Our vision for accessible transportation in the Alamo Area is to insure that all seniors and people with disabilities have safe, least restrictive and barrier free access to affordable transportation to meet personal needs
Alamo Area Accessible Transportation Coalition Initiative (AAATCI)
Welcome to the April edition of the Alamo Area Accessible Transportation & Mobility Newsletter, a forum to inform our community about accessible transportation and discuss opportunities for improvements.
This month's topics:
We encourage your feedback and contributions each month!
Isa Fernández, MPA
Bexar Area Agency on Aging
Alamo Area Council of Governments
(210) 362-5227 email@example.com
2012 Alamo Area Regional Transportation
The Alamo Region has been active since 2006 in engaging regional transportation stakeholders in planning and coordination activities. The 2012 Alamo Area Regional Public Transportation Coordination Plan was developed for Planning Region 18 by the Alamo Area Council of Governments (AACOG). The plan covers:
- Legislation and history of coordination goals
- Geographic and demographic characteristics
- Regional assessment of transportation providers
- Transit user needs survey results
- Unmet needs review
- List of urban, rural, and coordinated regional tasks to include in a plan implementation
For more details and to read plan, click here.
Mobility and independence are basic and necessary human rights, yet people with disabilities have little choice but to depend on family, friends, and the increasingly limited healthcare system when daily activities of life such as walking, getting into a car, bathing, sleeping, and eating become insurmountable chores. When the convergence of a disability and limited economic resources creates a dependent, isolated circumstance, Project MEND (Medical Equipment Network for those with Disabilities) responds by helping individuals and families obtain the medical equipment and assistive devices needed to adjust and recover from life altering experiences.
Project MEND provides low-income persons with disabilities with refurbished, donated medical equipment and assistive technologies that will enhance their independence, self-sufficiency and mobility. Through this service, previously owned medical equipment (electric hospital beds; wheelchairs; power chairs; bedside commodes; walkers; etc.) donated by the greater community is refurbished, repaired, and sanitized in order to provide them to those that need it.
By addressing the needs of medically vulnerable individuals in the community, Project MEND effectively reduces the gap in service to low-income persons with disabilities. Clients served do not have the means to obtain the critical medical equipment any other way.
Outcomes of the Project MEND programs include recovered mobility and independence, increased ability of individuals to care for themselves or to actively assist in their care, improved self-esteem and cost savings to the community. Refurbished equipment is ½ the cost of new, keeps bulky items out of landfills, and extends the useful life of costly equipment. You can assist Project MEND help others by donating your used medical equipment or referring someone that needs assistance.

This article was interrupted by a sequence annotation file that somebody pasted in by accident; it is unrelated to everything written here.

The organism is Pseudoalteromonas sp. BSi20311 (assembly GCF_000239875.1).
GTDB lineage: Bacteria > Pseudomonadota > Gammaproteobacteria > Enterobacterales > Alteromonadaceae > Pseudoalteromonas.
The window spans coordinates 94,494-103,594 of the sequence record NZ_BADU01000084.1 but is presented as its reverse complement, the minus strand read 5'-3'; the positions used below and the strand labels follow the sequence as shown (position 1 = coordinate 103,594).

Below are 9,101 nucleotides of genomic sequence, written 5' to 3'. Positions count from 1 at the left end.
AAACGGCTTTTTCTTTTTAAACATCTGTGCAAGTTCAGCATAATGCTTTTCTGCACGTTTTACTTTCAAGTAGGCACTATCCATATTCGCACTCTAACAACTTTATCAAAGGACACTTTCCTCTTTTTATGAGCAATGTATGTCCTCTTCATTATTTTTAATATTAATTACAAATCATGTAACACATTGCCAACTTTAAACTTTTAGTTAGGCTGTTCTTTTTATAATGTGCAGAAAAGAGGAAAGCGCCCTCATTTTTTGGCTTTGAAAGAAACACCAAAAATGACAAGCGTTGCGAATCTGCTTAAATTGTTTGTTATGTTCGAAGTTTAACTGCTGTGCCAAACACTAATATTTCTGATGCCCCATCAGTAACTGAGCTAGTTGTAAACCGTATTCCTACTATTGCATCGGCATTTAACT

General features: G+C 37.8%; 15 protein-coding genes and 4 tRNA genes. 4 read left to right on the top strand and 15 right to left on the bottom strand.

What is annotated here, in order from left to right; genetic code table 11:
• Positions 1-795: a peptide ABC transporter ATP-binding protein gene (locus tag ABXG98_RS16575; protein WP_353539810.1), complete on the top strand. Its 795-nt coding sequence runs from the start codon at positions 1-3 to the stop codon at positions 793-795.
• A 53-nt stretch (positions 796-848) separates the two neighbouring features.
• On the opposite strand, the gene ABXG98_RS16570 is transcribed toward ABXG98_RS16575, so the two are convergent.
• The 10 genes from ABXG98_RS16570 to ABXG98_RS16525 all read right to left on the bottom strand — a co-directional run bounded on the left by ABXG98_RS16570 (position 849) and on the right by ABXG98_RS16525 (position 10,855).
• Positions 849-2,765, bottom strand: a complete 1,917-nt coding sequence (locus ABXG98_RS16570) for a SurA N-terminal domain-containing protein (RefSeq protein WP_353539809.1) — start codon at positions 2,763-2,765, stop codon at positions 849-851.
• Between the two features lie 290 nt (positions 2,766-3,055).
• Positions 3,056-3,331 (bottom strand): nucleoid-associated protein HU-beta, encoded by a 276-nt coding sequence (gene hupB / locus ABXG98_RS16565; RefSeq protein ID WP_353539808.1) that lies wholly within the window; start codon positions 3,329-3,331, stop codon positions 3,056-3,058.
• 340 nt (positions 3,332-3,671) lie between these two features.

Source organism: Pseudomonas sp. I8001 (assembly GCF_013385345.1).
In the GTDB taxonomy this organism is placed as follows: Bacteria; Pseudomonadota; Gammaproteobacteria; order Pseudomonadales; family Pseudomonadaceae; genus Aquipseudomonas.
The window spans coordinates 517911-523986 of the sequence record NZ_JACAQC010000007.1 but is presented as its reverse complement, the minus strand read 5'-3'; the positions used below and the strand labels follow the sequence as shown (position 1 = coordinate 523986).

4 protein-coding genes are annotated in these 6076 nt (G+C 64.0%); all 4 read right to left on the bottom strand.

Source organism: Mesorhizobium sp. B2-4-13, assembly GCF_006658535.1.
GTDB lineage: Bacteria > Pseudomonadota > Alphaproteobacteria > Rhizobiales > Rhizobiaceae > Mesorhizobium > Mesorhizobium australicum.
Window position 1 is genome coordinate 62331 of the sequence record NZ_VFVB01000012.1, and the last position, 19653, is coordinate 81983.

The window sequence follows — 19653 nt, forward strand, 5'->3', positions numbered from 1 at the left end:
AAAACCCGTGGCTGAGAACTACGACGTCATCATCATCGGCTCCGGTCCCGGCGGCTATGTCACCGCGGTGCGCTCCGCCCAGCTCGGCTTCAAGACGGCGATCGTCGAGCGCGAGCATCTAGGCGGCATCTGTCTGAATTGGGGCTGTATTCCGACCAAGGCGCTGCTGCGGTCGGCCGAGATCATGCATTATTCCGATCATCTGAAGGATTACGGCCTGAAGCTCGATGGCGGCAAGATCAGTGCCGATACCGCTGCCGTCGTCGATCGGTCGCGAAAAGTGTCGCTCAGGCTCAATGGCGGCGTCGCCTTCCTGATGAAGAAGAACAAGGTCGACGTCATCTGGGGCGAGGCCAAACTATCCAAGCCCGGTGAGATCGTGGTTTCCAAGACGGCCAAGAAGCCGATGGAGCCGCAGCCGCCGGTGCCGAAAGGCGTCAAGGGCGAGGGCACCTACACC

For more information, please call (210) 223-6363 or visit
Alamo Area Accessible Transportation Coalition Initiative (AAATCI) Subcommittee Update
Five subcommittees formed by Alamo Area Accessible Transportation Coalition Initiative (AAATCI) members are moving forward with plans to improve and promote public transportation accessibility for older adults and people with disabilities in the Alamo Region.
The AAATCI subcommittees have met this quarter to determine goals and create a action plan and will report project updates and milestones at the upcoming quarterly meeting. Some "first step" highlights from the subcommittees:
1. ADA Sidewalk/Infrastructure Subcommittee -- researching accessible infrastructure needs, best practices to draw from, and ideologies to support improvements, such as Complete Streets, Aging in Place, and Universal Design.
2. Dialysis Transportation Study Subcommittee --studying transportation patterns of dialysis patients in order to promote holistic, patient-centered transportation efficiencies.
3. Urban-Rural Link Subcommittee -- seeks coordination among urban and rural transit providers in order to fill transportation gaps that exist between urban and rural areas.
4. Sensitivity Training Subcommittee -- creating a database of sensitivity/etiquette best practices that will be available online and which will inform forthcoming "train the trainer" campaigns.